What Is Tapioca Flour?

Every American has heard of Graham Crackers but do you know where they come from? They are made from the flour of the same name, but what is graham flour, and what makes it different? 

What Is Tapioca Flour

We’re going to look at where this flour originated from, what it is and how it is used. 

Where Did Graham Flour Come From?

Graham flour was developed by Reverend Sylvester Graham, an early advocate of healthy eating in the 1830s. 

He believed that it was wrong to dispose of the healthy part of the wheat grain during the processing of flour and that keeping it would improve the wellbeing of Americans following the industrial revolution. 

At the time, white bread was considered more sophisticated while whole wheat bread was perceived as food for the lower classes. Graham also opposed the addition of chemicals to the flour milling process that bleached white flour and claimed it was unwholesome. 

So, he developed flour that involved grinding the endosperm of the wheat grain into a fine powder and then mixing in the bran and the germ of the wheat. This creates a healthy and flavorsome bread that has a nutty and slightly sweet taste. 

The flour is unrefined, unsifted and unbleached. It is more coarsely ground than other wholewheat flours and is more often found in health food stores than your local grocery store. 

What Is In Graham Flour?

Sylvester Graham’s idea that keeping all of the wheat grain when milling flour was ahead of its time. Like all forward thinkers his ideas were scoffed at and dismissed. But he knew that the wheat germ, endosperm and bran of wheat were all good sources of nutrition. 

Many flour producers now have their version of what graham flour is and this can vary according to the use of the flour and who makes it. 

Some producers even advertise a graham pastry flour. However, true graham flour is described as an extra-coarse whole wheat flour which may make it unsuitable for pastry making. 

According to some accounts the endosperm of winter wheat is ground into a fine powder and the more coarsely ground bran and wheat germ are added back into it. This is what makes it extra-coarse whole wheat flour. 

Some companies may also remove some of the wheat germ in order to lower the oil content. Higher oil content can make the bread go rancid more quickly. 

How Is It Used?

How Is It Used

Graham flour can be used to make a range of baked goods. For example, you could try your hand at making your own graham crackers or a nutty, sweet whole wheat bread or some sweet tasting muffins.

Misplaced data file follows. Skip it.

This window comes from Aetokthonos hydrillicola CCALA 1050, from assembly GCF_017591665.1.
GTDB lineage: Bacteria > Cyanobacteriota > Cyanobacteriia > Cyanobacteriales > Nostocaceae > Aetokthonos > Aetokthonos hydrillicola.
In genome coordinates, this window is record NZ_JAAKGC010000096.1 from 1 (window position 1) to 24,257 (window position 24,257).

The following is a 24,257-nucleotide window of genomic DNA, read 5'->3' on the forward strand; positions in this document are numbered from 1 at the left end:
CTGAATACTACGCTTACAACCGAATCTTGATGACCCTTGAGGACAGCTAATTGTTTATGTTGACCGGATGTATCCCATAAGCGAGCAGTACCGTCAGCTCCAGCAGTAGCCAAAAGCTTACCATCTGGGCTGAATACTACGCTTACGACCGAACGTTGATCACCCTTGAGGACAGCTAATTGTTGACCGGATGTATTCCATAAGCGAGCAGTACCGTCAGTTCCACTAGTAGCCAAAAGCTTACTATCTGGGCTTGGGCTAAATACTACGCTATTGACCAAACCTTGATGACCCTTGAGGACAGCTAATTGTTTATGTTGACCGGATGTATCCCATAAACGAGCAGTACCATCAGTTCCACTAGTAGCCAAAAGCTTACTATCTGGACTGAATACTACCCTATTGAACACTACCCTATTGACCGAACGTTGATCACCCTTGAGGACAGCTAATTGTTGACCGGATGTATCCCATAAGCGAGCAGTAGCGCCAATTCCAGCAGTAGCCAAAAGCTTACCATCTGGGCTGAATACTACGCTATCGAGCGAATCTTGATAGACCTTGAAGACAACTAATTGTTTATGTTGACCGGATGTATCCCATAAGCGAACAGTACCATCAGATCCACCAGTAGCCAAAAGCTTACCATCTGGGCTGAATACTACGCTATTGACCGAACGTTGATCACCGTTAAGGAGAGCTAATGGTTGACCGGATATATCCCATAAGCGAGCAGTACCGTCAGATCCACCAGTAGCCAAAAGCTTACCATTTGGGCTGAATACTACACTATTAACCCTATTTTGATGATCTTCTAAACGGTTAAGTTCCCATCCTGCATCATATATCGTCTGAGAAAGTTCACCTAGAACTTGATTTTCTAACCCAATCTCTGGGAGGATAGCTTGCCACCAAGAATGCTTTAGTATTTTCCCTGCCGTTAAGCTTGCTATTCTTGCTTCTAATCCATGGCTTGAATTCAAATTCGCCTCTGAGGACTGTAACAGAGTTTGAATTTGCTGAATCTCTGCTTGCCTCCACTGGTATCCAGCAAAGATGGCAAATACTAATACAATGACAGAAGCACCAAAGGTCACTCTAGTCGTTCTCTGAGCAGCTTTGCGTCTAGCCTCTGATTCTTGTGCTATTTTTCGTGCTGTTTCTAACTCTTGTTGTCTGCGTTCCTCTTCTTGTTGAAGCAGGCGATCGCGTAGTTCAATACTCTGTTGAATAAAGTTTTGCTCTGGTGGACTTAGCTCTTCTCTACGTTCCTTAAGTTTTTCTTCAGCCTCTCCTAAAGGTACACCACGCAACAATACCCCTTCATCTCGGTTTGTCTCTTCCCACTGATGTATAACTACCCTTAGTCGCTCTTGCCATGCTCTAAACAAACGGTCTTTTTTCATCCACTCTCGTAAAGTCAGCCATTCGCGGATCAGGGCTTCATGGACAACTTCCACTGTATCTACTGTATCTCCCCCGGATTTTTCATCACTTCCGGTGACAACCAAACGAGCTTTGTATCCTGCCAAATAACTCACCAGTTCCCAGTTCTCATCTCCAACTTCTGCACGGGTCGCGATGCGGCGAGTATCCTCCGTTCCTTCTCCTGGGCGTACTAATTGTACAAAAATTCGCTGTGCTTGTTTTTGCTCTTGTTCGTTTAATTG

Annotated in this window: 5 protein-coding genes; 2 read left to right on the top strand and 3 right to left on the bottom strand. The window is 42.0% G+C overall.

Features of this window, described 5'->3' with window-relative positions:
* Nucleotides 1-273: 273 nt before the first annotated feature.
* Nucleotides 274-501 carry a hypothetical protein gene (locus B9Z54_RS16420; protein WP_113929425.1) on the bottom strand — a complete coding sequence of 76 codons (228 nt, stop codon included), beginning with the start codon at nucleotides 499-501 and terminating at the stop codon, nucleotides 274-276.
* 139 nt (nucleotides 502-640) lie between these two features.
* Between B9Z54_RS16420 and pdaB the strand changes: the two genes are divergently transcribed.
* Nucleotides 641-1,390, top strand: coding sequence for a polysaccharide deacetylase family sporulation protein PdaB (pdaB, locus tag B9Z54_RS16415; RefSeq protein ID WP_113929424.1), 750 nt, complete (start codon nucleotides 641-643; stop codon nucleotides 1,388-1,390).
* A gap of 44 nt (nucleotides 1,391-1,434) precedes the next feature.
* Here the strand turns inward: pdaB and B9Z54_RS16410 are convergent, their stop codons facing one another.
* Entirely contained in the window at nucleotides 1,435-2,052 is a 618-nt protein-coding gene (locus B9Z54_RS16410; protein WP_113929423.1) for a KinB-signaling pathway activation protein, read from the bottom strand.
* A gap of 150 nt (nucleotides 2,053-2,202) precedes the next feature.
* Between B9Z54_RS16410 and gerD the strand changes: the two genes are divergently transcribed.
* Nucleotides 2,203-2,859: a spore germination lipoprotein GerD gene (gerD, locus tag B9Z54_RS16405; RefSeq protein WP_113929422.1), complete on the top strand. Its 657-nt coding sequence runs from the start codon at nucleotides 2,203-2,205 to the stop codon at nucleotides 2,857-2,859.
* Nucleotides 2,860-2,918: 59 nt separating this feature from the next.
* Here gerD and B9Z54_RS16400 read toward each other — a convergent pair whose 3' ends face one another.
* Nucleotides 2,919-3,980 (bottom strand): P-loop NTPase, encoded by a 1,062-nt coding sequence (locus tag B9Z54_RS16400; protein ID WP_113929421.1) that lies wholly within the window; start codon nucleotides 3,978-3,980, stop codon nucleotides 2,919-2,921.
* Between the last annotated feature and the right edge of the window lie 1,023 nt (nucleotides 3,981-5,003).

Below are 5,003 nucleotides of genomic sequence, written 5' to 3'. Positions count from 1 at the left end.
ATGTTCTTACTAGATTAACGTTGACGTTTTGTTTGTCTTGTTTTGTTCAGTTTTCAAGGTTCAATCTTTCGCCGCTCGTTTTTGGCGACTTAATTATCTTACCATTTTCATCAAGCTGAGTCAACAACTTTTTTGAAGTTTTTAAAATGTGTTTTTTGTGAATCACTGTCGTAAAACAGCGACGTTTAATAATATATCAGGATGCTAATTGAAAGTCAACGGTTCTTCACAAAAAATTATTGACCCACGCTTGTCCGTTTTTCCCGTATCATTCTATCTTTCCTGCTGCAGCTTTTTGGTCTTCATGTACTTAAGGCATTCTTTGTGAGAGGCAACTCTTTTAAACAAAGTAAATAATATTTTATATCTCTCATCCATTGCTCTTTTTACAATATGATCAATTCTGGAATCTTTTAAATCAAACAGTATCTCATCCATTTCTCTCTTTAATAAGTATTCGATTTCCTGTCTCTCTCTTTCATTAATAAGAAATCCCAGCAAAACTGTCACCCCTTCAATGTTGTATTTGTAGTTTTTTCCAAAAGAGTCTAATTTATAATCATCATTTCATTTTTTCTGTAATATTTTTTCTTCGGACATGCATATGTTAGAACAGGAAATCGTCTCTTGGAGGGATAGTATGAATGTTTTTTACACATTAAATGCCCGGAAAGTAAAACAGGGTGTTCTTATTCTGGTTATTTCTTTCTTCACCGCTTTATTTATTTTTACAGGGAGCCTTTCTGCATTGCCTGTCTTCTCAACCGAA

It can be used in any recipe that calls for whole wheat flour. When you make bread with genuine graham flour it will have a slightly darker hue but will also have a more nutty and sweet taste. 

Due to the higher oil content of graham flour compared to other whole wheat flour it is advisable to keep it in the refrigerator, otherwise it will go rancid quite quickly. 

If your baked goods taste bitter after using an opened package of graham flour you should probably get yourself a new bag. 

What Does Graham Flour Taste Like?

The taste of graham flour is a toasted, nutty one with a hint of sweetness. It creates a bread or baked good with a richer texture than other whole wheat flours. 

Incidentally, graham flour should never be eaten raw as it can contain germs and bacteria so make sure you always cook your graham flour. 

Perhaps the most famous example of what graham flour tastes like is found in Graham Crackers. 

Graham Flour Vs Whole Wheat Flour

Graham flour is described as an extra-coarse whole wheat flour and this is because of the way the true graham flour is made. The endosperm is finely ground and added to the more coarsely ground wheat germ and bran. 

In other whole wheat flour the whole grain is ground with no prior separation. However, in some cases the more outer layers of bran are removed prior to milling due to attached impurities. The bran is reintroduced later on in the milling process. 

The texture of these two flours will differ. Although whole wheat flour is available in both fine and coarse varieties, graham flour is extra coarse and this will result in a more defined texture in the bread or other baked goods. 

Are Graham Flour & Gram Flour The Same Thing?

Some people may be confused by the similarly sounding graham flour and gram flour. However, they are very different things. 

We now know how graham flour is made but what about gram flour? Gram flour is not made from wheat. In fact, it is made from the variety of chickpea called the Bengal gram or kaala chana and as such is a pulse flour. 

This flour is a staple of the Indian subcontinent but is also used in Caribbean cuisine. Gram flour is used to make such delicious Indian foods as bhajis, papadums, and pakoras. It is also used in Burma to season stews and to make a tofu-like ingredient. 

What Is A Good Substitute For Graham Flour?

If you find it difficult to get your hands on some graham flour what can you use instead? The closest thing to authentic graham flour is unbleached, and unrefined whole wheat flour. 

Graham flour is also unsifted so if you can find a substitute that is also unsifted that will work really well. 

You could also make your own alternative by mixing 2 cups of white flour with 1 cup of wheat bran and a couple of teaspoons of wheat germ. 

In Conclusion

Graham flour is very healthy and not that difficult to bake with. Due to the higher oil content the ratio of flour to liquid may differ slightly from other whole wheat flour. 

Remember to store your graham flour in the refrigerator to preserve its freshness for longer. Happy baking! 

Mark Williams